Friday, May 22, 2009


Owl is in center bottom of photo
Great Snowy Owl

As long as we are talking about raptors, let's take a few minutes and think about owls and of course, crows.

Living in Fargo with a person who loves nature, I have been mentored.

I mean, how many of you hear crows cawing and think, "Oh, there must be an owl somewhere". The first summer here, I heard all these annoying crows and made some remark about I wish they would quit. Tom told me they had an owl surrounded somewhere. Owls eat crow eggs and so they were 'telling it off'.

Last winter late in February, I was sitting here at the desk with the blinds open and about a block away, I saw an owl fly into a tree followed by a murder of crows, which surrounded the owl and flew in close as if to say, this is what you get. As you can see by the pictures, a 200mm lens wasn't quite enough and only because I tell you it was crows and an owl would you know. (It reminds me of a great friend named Jim who snail mailed me a picture of a whale--on the back it said, "Well, I thought it was closer."

Where do owls live, anyway? Just about anywhere from barns to forests. They eat, as we said, eggs as well as mice and bats. I did not know they could live as long as 27 years. They are at the top of their food chain, humans are there only predator.

The owl I am most enamoured by is the Great Snowy, which I have only seen at the zoo in South Dakota. The ghostlike snowy owl has unmistakable white plumage that echoes its Arctic origins. These large owls breed on the Arctic tundra, where females lay a clutch of 3 to 11 eggs. Clutch size depends upon the availability of food, and in particularly lean times a usually monogamous pair of owls may not breed at all.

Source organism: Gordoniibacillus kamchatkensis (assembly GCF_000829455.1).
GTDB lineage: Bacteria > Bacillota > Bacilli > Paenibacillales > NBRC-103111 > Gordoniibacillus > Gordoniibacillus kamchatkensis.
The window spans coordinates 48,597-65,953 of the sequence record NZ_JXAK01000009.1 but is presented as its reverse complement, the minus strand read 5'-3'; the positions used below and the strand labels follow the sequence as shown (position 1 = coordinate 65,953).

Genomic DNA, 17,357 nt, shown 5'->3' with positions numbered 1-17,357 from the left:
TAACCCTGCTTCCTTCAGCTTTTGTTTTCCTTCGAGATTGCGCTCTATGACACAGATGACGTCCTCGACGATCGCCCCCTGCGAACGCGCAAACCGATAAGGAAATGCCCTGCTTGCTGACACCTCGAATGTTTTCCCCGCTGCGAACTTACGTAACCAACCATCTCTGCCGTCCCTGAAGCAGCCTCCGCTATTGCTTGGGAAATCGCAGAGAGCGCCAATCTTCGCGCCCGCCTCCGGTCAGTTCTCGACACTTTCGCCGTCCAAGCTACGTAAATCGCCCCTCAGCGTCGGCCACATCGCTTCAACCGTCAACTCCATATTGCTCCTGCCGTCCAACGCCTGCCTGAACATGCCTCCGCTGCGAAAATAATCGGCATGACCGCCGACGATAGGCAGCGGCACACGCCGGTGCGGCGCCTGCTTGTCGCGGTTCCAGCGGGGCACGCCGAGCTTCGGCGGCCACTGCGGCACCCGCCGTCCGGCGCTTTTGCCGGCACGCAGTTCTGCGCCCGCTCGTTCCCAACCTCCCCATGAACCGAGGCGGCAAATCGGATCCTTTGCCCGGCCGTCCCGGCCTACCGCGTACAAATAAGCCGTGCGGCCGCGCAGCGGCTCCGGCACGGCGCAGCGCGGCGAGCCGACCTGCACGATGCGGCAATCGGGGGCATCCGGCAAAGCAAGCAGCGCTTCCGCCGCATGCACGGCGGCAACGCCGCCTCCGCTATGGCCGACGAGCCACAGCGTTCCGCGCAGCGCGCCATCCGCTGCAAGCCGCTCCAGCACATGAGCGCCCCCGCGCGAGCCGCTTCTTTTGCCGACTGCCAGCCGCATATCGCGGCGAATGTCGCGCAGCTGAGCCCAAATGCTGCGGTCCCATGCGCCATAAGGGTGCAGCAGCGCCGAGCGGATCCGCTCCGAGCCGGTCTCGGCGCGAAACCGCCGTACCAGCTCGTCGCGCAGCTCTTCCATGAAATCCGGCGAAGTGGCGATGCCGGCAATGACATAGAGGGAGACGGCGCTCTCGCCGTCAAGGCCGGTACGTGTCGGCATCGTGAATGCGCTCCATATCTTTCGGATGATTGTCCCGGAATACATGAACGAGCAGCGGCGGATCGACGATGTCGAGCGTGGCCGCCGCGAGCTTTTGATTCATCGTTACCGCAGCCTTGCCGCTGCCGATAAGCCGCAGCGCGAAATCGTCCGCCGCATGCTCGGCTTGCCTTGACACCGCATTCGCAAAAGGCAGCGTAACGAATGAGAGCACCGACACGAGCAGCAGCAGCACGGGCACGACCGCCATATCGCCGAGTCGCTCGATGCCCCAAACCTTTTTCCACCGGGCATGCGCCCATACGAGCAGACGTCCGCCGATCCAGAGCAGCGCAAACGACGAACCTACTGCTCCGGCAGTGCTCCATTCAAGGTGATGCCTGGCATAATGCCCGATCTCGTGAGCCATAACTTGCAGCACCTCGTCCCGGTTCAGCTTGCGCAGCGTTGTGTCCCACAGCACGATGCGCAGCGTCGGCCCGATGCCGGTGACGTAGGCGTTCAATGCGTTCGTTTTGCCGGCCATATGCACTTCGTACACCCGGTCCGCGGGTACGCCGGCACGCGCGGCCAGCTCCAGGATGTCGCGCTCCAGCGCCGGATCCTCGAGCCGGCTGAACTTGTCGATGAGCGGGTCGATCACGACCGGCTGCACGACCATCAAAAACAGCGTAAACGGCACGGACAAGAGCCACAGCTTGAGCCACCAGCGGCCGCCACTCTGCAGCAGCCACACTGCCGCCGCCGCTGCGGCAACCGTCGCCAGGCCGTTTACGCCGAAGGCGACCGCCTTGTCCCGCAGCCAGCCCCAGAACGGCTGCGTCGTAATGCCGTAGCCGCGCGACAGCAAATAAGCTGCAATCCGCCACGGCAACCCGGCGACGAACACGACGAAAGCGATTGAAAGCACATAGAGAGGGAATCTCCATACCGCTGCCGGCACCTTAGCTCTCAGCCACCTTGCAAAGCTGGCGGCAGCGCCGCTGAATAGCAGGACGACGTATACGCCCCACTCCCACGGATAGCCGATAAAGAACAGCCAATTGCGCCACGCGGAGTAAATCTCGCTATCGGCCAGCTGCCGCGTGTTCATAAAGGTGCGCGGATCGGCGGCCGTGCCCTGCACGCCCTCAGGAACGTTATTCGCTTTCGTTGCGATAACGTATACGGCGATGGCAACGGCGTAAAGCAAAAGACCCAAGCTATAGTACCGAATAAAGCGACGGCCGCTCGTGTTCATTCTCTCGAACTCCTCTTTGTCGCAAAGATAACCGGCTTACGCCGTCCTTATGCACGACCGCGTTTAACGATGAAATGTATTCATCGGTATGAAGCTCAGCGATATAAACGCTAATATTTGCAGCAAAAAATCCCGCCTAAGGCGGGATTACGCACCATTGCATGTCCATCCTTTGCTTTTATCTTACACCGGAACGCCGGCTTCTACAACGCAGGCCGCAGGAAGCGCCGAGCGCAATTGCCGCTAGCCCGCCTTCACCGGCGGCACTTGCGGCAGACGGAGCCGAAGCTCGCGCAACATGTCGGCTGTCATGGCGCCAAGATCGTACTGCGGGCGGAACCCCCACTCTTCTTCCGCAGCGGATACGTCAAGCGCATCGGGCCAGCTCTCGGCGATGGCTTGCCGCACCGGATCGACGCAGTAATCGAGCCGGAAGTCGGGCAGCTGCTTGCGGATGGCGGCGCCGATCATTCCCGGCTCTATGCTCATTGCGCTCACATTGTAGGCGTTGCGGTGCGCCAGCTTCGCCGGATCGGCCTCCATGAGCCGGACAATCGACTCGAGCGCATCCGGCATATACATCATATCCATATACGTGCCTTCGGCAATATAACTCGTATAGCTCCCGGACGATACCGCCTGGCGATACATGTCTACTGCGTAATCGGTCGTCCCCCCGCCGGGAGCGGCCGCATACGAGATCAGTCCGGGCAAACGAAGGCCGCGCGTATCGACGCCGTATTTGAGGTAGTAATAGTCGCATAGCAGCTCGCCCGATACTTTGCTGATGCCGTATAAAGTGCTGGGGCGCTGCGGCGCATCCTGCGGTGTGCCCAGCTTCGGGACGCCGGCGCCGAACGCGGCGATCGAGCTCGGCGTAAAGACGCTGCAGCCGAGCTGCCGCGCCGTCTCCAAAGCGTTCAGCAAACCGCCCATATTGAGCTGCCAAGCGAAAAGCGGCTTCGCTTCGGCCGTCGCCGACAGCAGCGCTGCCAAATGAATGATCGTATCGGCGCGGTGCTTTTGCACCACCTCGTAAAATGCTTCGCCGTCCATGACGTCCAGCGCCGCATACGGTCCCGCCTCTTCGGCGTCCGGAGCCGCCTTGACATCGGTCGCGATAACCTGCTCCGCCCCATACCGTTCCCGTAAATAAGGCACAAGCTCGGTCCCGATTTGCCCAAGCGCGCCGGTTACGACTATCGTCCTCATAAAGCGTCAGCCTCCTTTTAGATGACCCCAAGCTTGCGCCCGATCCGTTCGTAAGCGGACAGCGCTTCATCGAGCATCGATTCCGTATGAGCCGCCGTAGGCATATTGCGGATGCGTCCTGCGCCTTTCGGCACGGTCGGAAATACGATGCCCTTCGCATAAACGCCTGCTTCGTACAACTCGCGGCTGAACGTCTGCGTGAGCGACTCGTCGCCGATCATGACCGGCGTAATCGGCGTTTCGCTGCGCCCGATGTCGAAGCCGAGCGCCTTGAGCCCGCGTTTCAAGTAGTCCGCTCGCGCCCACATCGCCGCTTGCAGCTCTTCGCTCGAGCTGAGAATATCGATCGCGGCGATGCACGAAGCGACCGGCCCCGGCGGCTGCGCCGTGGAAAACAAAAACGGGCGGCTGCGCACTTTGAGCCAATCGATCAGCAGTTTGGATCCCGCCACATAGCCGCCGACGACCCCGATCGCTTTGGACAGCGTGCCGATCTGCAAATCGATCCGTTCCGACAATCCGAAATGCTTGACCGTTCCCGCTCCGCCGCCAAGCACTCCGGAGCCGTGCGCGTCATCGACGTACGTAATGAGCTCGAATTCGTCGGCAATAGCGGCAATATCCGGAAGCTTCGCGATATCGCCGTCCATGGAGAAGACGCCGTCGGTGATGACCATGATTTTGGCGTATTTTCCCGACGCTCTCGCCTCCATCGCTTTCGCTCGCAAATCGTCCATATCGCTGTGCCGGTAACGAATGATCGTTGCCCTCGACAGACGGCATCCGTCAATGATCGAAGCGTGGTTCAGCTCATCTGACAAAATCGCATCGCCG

Parents are territorial and will defend their nests against all comers—even wolves.Young owls, especially males, get whiter as they get older. Females are darker than males, with dusky spotting, and never become totally white. Some elderly males do become completely white, though many retain small flecks of dusky plumage. The snowy owl is a patient hunter that perches and waits to identify its prey before soaring off in pursuit. Snowy owls have keen eyesight and great hearing, which can help them find prey that is invisible under thick vegetation or snow cover. The owls deftly snatch their quarry with their sharp talons.

A snowy owl's preferred meal is lemmings—many lemmings. An adult may eat more than 1,600 lemmings a year, or three to five every day. The birds supplement their diet with rabbits, rodents, birds, and fish.

Listen! Hear anything?

Me neither!


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